Many people don’t realize what kind of aggressive collection efforts are legal until they fall far behind on one of their financial accounts. If all you have had experience with so far has been vaguely threatening letters and repeated phone calls to your house and place of employment, you may not realize that your creditors will eventually grow tired of pursuing you and will take you to civil court.
Those facing a creditor lawsuit for the first time may not realize the consequences of such court proceedings and will therefore fail to adequately protect themselves. What happens after a creditor serves you with lawsuit paperwork?
You must defend yourself or risk major losses
When a creditor takes you to court because you have fallen behind on payments, you do have the right to defend yourself. Generally, you will need to present evidence of payments that the lender has not credited to your account or to show some kind of issue with the loan paperwork or collection process.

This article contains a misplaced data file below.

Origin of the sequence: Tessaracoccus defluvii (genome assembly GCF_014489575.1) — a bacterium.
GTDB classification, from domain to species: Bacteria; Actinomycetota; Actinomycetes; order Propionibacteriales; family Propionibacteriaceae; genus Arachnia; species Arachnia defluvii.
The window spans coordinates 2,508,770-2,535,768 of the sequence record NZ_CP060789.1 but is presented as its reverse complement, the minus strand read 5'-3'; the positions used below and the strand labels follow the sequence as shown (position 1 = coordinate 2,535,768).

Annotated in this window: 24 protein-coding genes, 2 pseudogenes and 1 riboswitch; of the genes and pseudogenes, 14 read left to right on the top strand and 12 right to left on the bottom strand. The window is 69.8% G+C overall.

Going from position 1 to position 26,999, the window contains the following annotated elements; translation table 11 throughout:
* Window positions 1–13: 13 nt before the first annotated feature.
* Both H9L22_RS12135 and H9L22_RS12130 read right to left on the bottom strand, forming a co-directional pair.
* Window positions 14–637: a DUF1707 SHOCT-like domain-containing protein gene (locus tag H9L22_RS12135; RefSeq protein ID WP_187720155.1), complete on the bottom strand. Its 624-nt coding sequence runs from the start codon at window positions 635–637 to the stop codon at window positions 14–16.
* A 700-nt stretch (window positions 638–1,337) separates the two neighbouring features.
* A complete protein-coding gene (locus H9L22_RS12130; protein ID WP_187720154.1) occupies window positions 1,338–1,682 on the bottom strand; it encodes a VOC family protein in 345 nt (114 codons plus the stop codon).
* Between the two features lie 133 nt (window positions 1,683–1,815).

Otherwise, the main concerns of the courts in such cases will be the validity of the debt and the accuracy of the claims by the creditor. Your ability or alleged inability to make payments on time will not influence how a judge rules when a creditor takes you to court.
If the judge rules against you, the consequences could include the garnishment of your wages or a lien placed against your property, such as your primary residence. To avoid these drastic attempts to collect on a debt, you may need to file for bankruptcy.
Bankruptcy proceedings before a lawsuit can help
It can be difficult to challenge the lien on your property or the garnishment of your wages after of creditor successfully take you to court. You will have a much easier time protecting yourself and your financial solvency if you avoid a judgment against you.
When you file for bankruptcy initially, the automatic say that the courts grant will usually result in a temporary cessation in collection activity. The courts will dismiss the lawsuit against you, and then you may be able to discharge the debt before the lender can take you back to court again.
Learning more about how filing for personal bankruptcy breaks the cycle of collection activity and increasing debt levels can help those trying to regain control over their personal financial circumstances.